Hmm, I’m rethinking why I bought Freya at present, as the little madam is certainly testing me! She’s going through a “spooky” phase at the moment, where everything and anything makes her jump – not so much of a problem unless you are brushing or tacking her up, as I found a few days ago.

Horse head

I was just adjusting her bridle (well, Autumn’s old one, as it turns out she needs cob size and I wanted to double-check before I bought a new one) when, all of a sudden, all four feet went in the air and she leapt sideways. Luckily, she only bashed me out of the way and didn’t land on me, but it still hurt, especially as I had had a physio session in the morning and had just felt better that afternoon.

When I looked to see what spooked her, it turned out to be a duck in the field. Yes, a duck! The river had flooded and made a lovely lake for them to paddle in. I have one horse with a fear of pigeons and now one with a fear of ducks! It’s not ideal that she has a fear of them as we are bordered by a river. Oh well, hopefully she will eventually desensitise herself (although that’s not worked for Bob and pigeons yet).

Horse in field

If that’s not enough, I excitedly got her first pair of shoes on her last week, but by the weekend she had pulled one off in the field galloping about. My fab farrier came out first thing bank holiday Monday and put it back on. “Yay,” I thought, “local show here we come.” Nope!

On lunging her a few days later, the little devil had a hissy fit and hyper-ran round the arena, this time flinging the other front shoe off. Can we find this one? Nope! We’ve scoured the arena, it’s not to be found and I don’t fancy digging through the three-foot nettles, so when we strim/pull them out, hopefully we will find it again. Sadly, my farrier’s away on holiday now so, unless I can find another to assist, we may not make the show.

Brown horse

Compared to Freya, Bob is doing very well – he’s loving canter poles at the moment (although one of the poles I can say is not loving him and may not survive much longer) and is gaining so much more strength over them. I can really feel the difference from how he was a few weeks ago in the lesson to how he is now, as he properly carries himself and bounces nicely. They are great for exercises and building horses up – he originally rushed them to get over the line as fast as possible, but now he is building strength he allows me to hold him and goes over them much more balanced and consistent. Next step is some fences – yay!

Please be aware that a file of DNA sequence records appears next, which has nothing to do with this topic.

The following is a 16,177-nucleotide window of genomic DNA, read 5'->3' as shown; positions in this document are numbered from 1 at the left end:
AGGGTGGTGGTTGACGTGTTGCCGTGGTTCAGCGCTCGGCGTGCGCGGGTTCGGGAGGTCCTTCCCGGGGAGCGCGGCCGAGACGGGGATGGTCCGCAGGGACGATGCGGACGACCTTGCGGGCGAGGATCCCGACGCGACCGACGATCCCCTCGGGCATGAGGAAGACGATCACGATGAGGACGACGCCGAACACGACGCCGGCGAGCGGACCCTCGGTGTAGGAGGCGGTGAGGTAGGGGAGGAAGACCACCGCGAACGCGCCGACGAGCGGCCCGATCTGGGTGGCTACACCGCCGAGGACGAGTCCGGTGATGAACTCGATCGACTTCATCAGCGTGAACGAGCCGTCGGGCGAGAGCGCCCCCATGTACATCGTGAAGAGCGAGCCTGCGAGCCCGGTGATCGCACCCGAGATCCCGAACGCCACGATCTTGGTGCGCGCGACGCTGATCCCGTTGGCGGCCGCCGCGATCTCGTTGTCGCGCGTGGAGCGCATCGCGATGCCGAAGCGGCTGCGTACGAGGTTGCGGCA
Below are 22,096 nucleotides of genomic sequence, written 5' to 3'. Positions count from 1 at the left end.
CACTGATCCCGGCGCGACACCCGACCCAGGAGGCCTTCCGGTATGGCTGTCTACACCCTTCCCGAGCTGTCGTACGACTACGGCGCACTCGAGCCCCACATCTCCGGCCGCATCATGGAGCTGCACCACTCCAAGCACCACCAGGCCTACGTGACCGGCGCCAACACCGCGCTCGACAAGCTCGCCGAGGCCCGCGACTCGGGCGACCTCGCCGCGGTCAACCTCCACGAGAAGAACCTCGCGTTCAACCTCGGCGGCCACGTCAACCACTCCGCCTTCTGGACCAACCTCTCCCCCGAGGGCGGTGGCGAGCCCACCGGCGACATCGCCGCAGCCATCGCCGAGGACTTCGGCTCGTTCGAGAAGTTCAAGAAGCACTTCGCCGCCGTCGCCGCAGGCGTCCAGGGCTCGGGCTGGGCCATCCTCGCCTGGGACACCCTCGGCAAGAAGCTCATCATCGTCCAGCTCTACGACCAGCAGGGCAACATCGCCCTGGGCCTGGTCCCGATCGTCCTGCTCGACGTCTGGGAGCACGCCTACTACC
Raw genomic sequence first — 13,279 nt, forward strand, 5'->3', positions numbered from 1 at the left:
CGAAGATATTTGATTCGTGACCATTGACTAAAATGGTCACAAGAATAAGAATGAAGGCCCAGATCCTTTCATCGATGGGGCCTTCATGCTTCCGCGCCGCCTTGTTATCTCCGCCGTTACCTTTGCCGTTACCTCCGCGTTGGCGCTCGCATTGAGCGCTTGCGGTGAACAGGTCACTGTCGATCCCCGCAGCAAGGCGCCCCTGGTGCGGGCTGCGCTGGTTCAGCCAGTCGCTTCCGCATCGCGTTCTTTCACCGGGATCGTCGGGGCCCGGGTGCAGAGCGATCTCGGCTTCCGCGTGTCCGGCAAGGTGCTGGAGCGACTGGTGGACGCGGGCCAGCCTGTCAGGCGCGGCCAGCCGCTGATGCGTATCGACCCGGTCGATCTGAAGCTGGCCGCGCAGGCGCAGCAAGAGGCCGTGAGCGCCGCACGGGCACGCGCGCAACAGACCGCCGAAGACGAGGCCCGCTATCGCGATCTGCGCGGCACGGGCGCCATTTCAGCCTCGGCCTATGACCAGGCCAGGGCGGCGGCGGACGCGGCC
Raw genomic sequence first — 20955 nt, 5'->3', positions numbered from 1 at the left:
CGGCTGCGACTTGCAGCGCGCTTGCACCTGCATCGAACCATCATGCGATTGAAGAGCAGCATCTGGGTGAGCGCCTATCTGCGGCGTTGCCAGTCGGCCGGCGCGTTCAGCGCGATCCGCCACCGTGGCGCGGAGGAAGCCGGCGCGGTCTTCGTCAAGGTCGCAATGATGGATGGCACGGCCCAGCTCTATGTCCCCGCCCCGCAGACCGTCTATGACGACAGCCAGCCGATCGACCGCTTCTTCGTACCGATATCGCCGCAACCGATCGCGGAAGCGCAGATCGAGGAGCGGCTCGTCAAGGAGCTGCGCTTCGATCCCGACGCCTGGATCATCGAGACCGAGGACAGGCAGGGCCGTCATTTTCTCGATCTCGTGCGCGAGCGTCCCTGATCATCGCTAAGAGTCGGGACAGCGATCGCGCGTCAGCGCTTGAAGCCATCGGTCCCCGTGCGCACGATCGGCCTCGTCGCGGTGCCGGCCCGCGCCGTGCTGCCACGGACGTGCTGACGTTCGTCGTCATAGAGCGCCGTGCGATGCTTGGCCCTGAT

Horse feet

Autumn’s been a bit sore with her arthritis on and off (I think Bob has been marching her round the field when it’s been dry and hot with the flies, and then we’ve had the wet weather too), so I’ve given her a few days’ rest, although she happily canters off into the field when we move them round each day. I can definitely tell when I run out of Boswellia, even if it’s only for a day or two, as she looks a bit stiffer. Luckily, I’m restocked with that and her No Bute Premium, and she’s seeming a bit happier. But I’m keeping an eye on her in case we need to reassess her medication going forward to keep her comfortable.

At this time of year, it can be tricky to know which feed can be best, especially as I’ve found Autumn is not gaining condition as quickly as previous years. I’ve moved Autumn onto a veteran mix and mash, Freya is on a conditioning chaff alongside a new mash, with Bob staying as is as he seems to be okay. I’ll keep an eye on their progress as the grass hopefully improves. I am always conscious of things like laminitis, especially with Autumn at her age and reduced workload.

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Paula’s blog – A terrifying fright

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28/06/2024

I’ve been doing a lot more focusing on Bob recently, with a lesson booked last week, ahead of our first show. A couple of days before the lesson, I decided it was time to step up from canter poles and trial a couple of jumps. He did so well and didn’t once have an issue.

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